Le Corbusier conceived the master plan of Chandigarh as analogous to human body, with a clearly defined head (the Capitol Complex, Sector 1), heart (the City Centre Sector-17), lungs ( the leisure valley, innumerable open spaces and sector greens), the intellect (the cultural and educational institutions), the circulatory system (the network of roads, the 7Vs) and the viscera (the Industrial Area). The concept of the city is based on four major functions: living, working, care of the body and spirit and circulation. Residential sectors constitute the living part whereas the Capitol Complex, City Centre, Educational Zone (Post Graduate Institute, Punjab Engineering College, Panjab University) and the Industrial Area constitute the working part. The Leisure Valley, Gardens, Sector Greens and Open Courtyards etc. are for the care of body and spirit. The circulation system comprises of 7 different types of roads known as 7Vs. Later on, a pathway for cyclists called V8 were added to this circulation system.

The Capital complex comprises three architectural masterpieces: the “Secretariat”, the “High Court” and the “Legislative Assembly”, separated by large piazzas. In the heart of the Capital Complex stands the giant metallic sculpture of The Open Hand, the official emblem of Chandigarh, signifying the city’s credo of “open to given, open to receive”.

The city centre (Sector 17) is the heart of Chandigarh’s activities. It comprises the Inter-State Bus Terminus, Parade Ground, District Courts, etc. on one hand, and vast business and shopping center on the other. The 4-storey concrete buildings house banks and offices above and showrooms/shops at the ground level with wide pedestrian concourses. The Neelam piazza in the center has fountains with light and water features. Proposal to set up an eleven storey building in Sector 17 is in the offing. Sector 34 is another newly developed commercial sector.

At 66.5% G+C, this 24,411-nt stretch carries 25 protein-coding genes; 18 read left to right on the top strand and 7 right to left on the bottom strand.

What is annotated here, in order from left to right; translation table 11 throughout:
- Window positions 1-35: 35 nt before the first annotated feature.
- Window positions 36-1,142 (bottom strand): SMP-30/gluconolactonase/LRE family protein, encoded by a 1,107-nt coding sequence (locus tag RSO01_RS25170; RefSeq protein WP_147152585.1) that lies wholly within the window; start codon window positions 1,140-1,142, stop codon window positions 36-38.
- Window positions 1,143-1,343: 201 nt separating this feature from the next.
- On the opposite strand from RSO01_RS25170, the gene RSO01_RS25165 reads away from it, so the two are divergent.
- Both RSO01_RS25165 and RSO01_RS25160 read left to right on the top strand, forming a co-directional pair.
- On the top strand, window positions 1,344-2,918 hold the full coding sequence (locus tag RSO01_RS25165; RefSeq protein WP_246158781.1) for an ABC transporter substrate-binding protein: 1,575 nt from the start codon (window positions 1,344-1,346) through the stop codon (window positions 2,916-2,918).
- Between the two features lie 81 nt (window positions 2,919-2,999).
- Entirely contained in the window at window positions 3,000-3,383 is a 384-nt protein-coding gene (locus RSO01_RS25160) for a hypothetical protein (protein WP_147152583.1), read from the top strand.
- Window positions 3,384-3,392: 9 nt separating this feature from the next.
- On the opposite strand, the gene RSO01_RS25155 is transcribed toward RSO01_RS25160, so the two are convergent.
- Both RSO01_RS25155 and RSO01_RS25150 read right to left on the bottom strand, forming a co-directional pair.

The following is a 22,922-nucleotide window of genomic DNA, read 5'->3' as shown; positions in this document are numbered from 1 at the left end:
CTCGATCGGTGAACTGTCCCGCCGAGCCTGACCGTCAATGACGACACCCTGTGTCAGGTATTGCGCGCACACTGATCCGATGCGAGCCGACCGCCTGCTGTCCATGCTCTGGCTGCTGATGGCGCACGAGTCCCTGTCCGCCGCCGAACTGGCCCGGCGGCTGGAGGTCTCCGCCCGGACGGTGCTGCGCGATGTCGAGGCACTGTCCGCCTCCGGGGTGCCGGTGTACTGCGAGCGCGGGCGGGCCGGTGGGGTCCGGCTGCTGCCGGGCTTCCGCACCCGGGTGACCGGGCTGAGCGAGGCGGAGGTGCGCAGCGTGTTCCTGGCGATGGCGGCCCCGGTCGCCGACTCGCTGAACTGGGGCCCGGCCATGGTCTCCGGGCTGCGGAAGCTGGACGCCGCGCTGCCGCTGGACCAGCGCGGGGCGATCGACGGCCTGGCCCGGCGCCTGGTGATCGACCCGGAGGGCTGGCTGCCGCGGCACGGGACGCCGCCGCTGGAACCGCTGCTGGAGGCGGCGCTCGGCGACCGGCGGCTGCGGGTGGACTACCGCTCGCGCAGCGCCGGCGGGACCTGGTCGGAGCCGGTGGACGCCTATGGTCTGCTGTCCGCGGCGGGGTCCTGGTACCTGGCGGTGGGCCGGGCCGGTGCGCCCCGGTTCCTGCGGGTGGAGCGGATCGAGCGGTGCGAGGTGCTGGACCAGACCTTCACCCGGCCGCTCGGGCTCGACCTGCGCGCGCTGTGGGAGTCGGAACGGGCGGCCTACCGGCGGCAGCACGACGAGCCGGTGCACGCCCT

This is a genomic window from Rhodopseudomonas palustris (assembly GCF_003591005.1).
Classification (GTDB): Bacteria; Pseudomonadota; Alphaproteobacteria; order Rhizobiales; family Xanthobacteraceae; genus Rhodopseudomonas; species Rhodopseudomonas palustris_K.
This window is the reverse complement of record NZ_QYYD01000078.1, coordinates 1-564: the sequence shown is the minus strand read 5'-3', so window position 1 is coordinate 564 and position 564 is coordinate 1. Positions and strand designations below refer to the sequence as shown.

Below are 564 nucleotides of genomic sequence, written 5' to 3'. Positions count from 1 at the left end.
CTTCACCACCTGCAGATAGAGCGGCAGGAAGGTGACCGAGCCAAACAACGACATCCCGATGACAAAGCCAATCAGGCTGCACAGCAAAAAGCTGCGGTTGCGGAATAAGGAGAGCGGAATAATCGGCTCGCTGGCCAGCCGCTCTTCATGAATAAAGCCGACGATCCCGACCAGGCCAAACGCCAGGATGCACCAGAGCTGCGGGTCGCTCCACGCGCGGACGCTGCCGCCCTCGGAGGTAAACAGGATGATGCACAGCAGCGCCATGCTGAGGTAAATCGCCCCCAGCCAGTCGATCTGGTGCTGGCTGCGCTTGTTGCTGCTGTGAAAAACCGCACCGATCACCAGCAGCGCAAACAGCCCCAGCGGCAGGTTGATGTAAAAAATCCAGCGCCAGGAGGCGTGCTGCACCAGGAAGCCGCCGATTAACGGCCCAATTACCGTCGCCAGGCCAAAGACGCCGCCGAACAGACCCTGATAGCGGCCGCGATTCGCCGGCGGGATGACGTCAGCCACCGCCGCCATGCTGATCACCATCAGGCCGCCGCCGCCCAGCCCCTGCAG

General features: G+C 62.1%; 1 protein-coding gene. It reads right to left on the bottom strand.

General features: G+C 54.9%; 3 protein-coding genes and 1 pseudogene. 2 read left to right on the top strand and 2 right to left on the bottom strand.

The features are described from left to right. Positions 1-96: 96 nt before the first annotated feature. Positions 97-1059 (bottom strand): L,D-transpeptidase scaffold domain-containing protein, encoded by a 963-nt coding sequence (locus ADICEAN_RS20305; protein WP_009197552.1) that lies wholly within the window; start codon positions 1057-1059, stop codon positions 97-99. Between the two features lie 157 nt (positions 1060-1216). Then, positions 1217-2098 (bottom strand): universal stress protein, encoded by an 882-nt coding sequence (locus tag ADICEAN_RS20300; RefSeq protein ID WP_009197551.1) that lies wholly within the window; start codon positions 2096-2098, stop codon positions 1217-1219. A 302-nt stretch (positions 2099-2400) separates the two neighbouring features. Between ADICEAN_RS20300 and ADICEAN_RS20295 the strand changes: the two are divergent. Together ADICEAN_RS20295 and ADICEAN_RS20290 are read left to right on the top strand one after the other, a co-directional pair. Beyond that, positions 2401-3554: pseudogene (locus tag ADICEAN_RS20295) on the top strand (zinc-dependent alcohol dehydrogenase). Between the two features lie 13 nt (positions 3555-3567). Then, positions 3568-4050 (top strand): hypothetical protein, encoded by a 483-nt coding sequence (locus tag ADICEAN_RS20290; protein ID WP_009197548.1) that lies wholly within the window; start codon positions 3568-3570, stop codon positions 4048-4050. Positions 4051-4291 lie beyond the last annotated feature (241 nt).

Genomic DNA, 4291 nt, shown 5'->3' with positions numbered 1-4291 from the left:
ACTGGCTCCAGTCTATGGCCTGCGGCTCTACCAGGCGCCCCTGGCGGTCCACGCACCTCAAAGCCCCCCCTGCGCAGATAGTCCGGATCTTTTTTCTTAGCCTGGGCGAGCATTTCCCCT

Park Areas

Ample areas have been provided in the master plan of the Capital for parks. Out of a total area of 20,000 acres acquired for the first phase, about 2000 acres are meant for development of parks. Leisure Valley, Rajendra park, Bougainvillea Park, Zakir Rose Garden, Shanti Kunj, Hibiscus Garden, Garden of Fragrance, Botanical Garden, Smriti Upavan, Topiary garden and Terraced Garden are some of the famous parks of Chandigarh. Sukhna Lake, Rock Garden, Government Museum and Art Gallery are major tourist attractions of Chandigarh.

One unique feature in the layout of Chandigarh is its roads, classified in accordance with their functions. An integrated system of seven roads was designed to ensure efficient traffic circulation. Corbusier referred to these as the 7’Vs. the city’s vertical roads run northeast/southwest (the ‘Paths’). The horizontal roads run northwest/southwest (‘The Margs’). The intersect at right angles, forming a grid or network for movement.

This arrangement of road-use leads to a remarkable hierarchy of movement, which also ensures that the residential areas are segregated from the noise and pollution of traffic.

Each ‘Sector’ or the neighboured unit, is quite similar to the traditional Indian ‘mohalla’, Typically, each sectors measures 800 metres by 1200 metres, covering 250 acres of area. Each Sector is surrounded by V-2 or V-3 roads, with no buildings opening on to them. Access from the surrounding roads is available only at 4 controlled points, which roughly mark the middle of each side. Typically a sector is divided in four parts by a V-4 road running from east to west and a V-5 road running from north to south. These four parts are easily identifiable as A, B, C and D corresponding to North, East, South and West sides. Each Sector is meant to be self-sufficient, with shopping and community facilities within reasonable walking distance.